Saturday, May 21, 2011


I've always had a soft spot for Moog equipment and never the budget to own the hardware. For quite awhile I've been looking at the offerings from Arturia.

Arturia offers some very precise digitally modeled versions of many classic synthesizers though at a significant price - usually around $200 street price.

In the Moog category they offer the Minimoog and the more intimidating but cooler Moog modular. I was on the fence about purchasing either of these for some time and was thrilled to see that they have combined them in a special edition along with some nice extras - the Moog DVD, a small book of some of Bob Moog's notes and a cool geeky button. Better still, the price is $300 with some of the profits going to the Moog foundation (creating a museum to honor Bob Moog and his inventions).

The package is solely for desktop computers - Windows or Mac and the Minimoog and modular sound phenomenal! The Minimoog gives you immediate productivity but the modular takes things to another level if you have the patience to figure it out. You get to patch together any number of modules to make an infinite combination of sounds.

I am loving both modules and use them primarily as AU plugins in Logic 9 (they also work as VSTs). I hope to post some examples soon.

There is always debate about digital versions of analog synths but I think it is analogous to the CD vs vinyl debate. The emulations are excellent! Of course there are many software synths available at that price or lower with more capabilities, but there really is something special about using the same techniques that Moog pioneers employed.

On the iPad side, I wish Moog or Arturia would release something like the Korg iMS-20 but for now, the only iPad Moog item is the Moog Filtatron. This is a faithful recreation of the famous ladder filter and some other Moog effects. It is a bit limited. You can process WAV files through it or mix in it's single oscillator, but you can't play a keyboard directly into it. This means that you pretty much have to combine it with other iPad tools to make music. It does support copy and paste so it is pretty useable.

I haven't used it yet in any of my own compositions - maybe soon.

-Posted using BlogPress from my iPad

Sunday, May 15, 2011

Analog equipment with 6 vibrating oscillators

Marty Chamberlain offered up a nice performance on the analog device shown left which he oscillates via a "plucking" interface fed into a recording/digitizing device.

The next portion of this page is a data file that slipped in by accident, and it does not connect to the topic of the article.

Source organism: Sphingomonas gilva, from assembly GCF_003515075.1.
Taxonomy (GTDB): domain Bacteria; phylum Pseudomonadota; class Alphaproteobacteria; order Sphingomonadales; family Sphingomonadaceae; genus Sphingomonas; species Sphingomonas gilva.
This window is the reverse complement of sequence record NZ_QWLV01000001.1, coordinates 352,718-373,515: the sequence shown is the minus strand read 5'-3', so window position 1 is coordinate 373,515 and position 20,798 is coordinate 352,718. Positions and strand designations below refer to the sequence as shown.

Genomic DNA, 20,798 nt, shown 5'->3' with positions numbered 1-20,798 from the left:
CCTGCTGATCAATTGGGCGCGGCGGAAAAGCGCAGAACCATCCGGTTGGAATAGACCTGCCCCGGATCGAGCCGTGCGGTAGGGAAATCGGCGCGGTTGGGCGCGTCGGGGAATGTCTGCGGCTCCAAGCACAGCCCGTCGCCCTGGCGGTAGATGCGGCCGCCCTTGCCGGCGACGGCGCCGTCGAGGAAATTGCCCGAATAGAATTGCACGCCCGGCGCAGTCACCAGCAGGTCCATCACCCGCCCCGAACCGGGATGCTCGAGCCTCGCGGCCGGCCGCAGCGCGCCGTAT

This new version of the track shows that while it is possible to emulate analog performances, there is a lot of expression that midi just can't provide.
Here is an updated version of "A Minor Urge" with Marty's live guitar performance replacing the Garageband instruments. The rest of the tracks, Clavinet, Synth, Drums, Bass are still synthesized with a small violin audio loop included.

So in three posts, I've tried Thumbjam guitars, Garageband guitars and finally, a guitar (albeit with a real guitar player). Progress!

A Minor Urge - Live Guitar by oldlibmike

Friday, May 13, 2011

Garageband for iPad Revisited

While I wait for the latest Nanostudio and Mixtikl updates to hit the App store, I went back to Garageband for iPad for my last piece. I wrote a bit before about some of its advantages and shortcomings. After creating a more complete piece I have a few more thoughts.  I found that the iPad screen makes for an incredible "ribbon-controller" for synthesizers. In the piece below, I was able to slide from note to note in the synth lead on the flat keyboard. You can almost accomplish this on a keyboard by using a high portamento or glide setting but it is actually much easier over the smooth iPad surface. I hope to use this a lot more in the future. 

I love the idea of smart drums where you move pieces of the kit on the grid (simple to complex and soft to loud). I found on a video that you can actually record the movement of the drums to vary up the beats a bit. I did not do that in this piece but will do so in future pieces.

As I mentioned in my Thumbjams post, guitar parts are not easy for me but I do love picking a scale and using the fretboard to pick out guitar solos. That is what I did for the guitar lead on this piece. The rhythm guitar is a smart instrument where I cycled through a few chord progressions.

The other good news is that Garageband '11 has been updated and you can now easily upload your project to the iMac to complete and enhance. This is good news because other than this, there is no way to combine other loops or WAV files into your Garageband projects on the iPad.

What is still lacking is a means of mixing various sources together on the iPad itself. Garageband is fine with live recording but does not let you copy/paste on the iPad or include other loops. Also, there is still no way to edit the MIDI data on the iPad - you have to upload it to the full version for that.

There is a lot of depth to what is possible with the program but it is still a bit of a "walled garden". I would love to see an easier way to combine different synths together with Garageband on the iPad.

Here is my last piece which is a bit more on the melodic side - has a portamento synth lead followed by an acoustic guitar lead. One loop was used and the rest of the piece is performed on the iPad Garageband instruments: